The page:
Country #145. I chose an interesting time to visit Saudi Arabia. The country used to be famously difficult to visit. In fact, until a few weeks ago, you couldn’t travel there just for the purpose of tourism. Saudi surprised everyone, however, by implementing an online ‘e-Visa’ system in October this year. It’s quick and easy to use, allowing me to become one of the first of a handful of tourists to take advantage of the new system.
Some of you will probably be thinking, “No. Mike shouldn’t have visited Saudi Arabia. It’s repressive and has a poor human rights record. He’s a bad person”. Other, cleverer readers, will have subsequently thought, “Did he just refer to himself in the third person, while attributing a quote to me without consultation?” Yes, I did. We all have preconceptions about the country, not all of them are positive: it lacks democracy and is one of the most gender unequal societies on Earth. I could go on. My visit in no way condones these things. Sadly, in so many different societies globally, many of the world’s largest inequalities are justified in the name of people believing (one of the many) stories told in old books.
That said, you’d be shocked to know how liberal parts of Saudi Arabia feel. I spent most of my time in the coastal city of Jeddah, which is known for being less conservative than the capital Riyadh. I had naive preconceptions that Saudi would be rigid and traditional. Instead, what greeted me in Jeddah was a thriving, modern metropolis.
It’s not too dissimilar to Dubai or Los Angeles. Huge ten-lane motorways, skyscrapers, and gigantic shopping malls spread out in every direction. Aside from the crumbling old town (Al Balad), the city appears to have been mostly built in the past few decades. Everyone I met could not have been more polite or friendly, many speaking good English as well. They seem genuinely excited to see tourists visiting their country for the first time.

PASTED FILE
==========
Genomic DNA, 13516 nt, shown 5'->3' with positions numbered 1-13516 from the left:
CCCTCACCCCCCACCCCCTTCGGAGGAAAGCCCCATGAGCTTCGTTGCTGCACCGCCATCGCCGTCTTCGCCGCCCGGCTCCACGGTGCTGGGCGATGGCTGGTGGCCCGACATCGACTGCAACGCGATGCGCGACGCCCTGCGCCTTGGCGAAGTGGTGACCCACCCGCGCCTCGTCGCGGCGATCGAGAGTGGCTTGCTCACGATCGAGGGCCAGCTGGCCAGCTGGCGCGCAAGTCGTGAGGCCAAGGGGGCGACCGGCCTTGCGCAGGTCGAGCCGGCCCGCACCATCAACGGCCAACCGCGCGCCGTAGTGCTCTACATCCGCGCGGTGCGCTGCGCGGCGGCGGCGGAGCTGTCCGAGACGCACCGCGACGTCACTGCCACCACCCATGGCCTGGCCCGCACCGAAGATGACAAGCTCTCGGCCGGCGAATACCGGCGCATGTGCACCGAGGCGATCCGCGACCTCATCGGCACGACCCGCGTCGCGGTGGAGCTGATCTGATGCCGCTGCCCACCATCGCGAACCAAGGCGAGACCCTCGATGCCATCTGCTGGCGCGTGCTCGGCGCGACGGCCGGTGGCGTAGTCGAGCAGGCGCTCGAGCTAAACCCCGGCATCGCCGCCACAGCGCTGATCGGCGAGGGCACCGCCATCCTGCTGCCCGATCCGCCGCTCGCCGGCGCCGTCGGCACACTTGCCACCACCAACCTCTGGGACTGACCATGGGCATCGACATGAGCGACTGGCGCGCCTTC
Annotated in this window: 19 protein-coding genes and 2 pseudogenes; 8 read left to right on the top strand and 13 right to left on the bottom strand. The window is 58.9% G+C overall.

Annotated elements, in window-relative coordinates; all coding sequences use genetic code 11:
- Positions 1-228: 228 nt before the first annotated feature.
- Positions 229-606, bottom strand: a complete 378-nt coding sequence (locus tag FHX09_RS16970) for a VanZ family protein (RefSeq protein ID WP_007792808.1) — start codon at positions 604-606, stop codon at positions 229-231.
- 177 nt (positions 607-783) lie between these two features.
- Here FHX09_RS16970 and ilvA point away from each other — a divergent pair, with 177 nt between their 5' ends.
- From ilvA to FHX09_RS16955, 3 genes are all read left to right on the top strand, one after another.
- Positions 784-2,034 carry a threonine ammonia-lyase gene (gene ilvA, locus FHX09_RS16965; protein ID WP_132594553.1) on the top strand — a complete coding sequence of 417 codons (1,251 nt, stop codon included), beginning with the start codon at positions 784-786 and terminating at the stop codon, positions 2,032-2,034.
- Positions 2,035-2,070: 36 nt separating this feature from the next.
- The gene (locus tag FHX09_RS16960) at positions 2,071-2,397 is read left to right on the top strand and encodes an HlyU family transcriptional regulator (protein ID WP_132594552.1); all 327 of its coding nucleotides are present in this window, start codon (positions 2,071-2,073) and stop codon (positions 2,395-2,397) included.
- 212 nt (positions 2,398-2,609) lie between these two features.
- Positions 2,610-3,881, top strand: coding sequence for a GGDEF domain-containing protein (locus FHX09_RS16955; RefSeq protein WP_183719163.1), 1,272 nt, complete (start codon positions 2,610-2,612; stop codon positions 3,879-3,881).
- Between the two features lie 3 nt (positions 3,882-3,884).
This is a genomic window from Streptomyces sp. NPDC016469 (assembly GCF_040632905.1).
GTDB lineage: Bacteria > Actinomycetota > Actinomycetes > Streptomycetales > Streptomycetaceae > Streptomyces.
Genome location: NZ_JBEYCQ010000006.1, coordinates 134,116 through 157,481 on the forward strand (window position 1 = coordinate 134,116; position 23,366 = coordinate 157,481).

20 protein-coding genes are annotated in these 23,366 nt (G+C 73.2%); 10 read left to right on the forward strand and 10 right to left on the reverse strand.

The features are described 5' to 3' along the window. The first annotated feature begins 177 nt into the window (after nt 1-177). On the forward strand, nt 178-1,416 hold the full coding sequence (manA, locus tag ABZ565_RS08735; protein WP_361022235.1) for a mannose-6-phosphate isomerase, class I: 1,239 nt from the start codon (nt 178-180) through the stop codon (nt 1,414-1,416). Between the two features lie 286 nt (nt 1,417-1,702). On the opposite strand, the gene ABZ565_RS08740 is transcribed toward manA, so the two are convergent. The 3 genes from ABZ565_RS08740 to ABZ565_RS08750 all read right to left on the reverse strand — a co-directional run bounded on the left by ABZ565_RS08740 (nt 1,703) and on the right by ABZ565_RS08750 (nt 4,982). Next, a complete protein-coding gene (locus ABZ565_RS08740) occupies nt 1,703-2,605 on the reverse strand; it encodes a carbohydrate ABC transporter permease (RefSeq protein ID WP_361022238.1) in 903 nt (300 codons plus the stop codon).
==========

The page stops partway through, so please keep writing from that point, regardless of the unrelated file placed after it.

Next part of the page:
Vision 2030: Saudi Set For Rapid Change
The locals will have to get used to seeing more tourists. As part of Crown Prince Mohammed bin Salman’s ‘Vision 2030’, Saudi is attempting to reduce its reliance on oil production and transition to tourism. The figures are staggering. Among many aims, they want to attract 100 million visitors annually and to become one of the top five tourist destinations globally by 2030. I don’t doubt that they will achieve this goal, given the country’s centralised policy-making process and its abundant wealth.
Saudi has so much oil money that until recently there was no taxation. They have only just introduced their first tax: a 5% value added tax (VAT). Saudi is now doing what most countries appear to do in the Middle East when they want to attract tourists: building big objects. When finished, the Kingdom Tower in Jeddah will be a kilometre high, eclipsing the Burj Khalifa in Dubai. Jeddah already has the world’s tallest fountain and tallest flagpole.
On a similar topic, I have now had the potentially life-altering privilege of seeing the world’s five tallest flagpoles in person. I couldn’t help but to feel emotional. The main emotion being frustration, however, as the Saudi flag was being cleaned when I visited. What have I learned from my accidental tallest flagpole quest? Well, that waving a large bit of cloth on a huge spike does not appear to correlate with how ‘good’ a country is. If it did, the world’s top five countries would be Saudi Arabia, Tajikistan, Azerbaijan, North Korea, and Turkmenistan, in that order.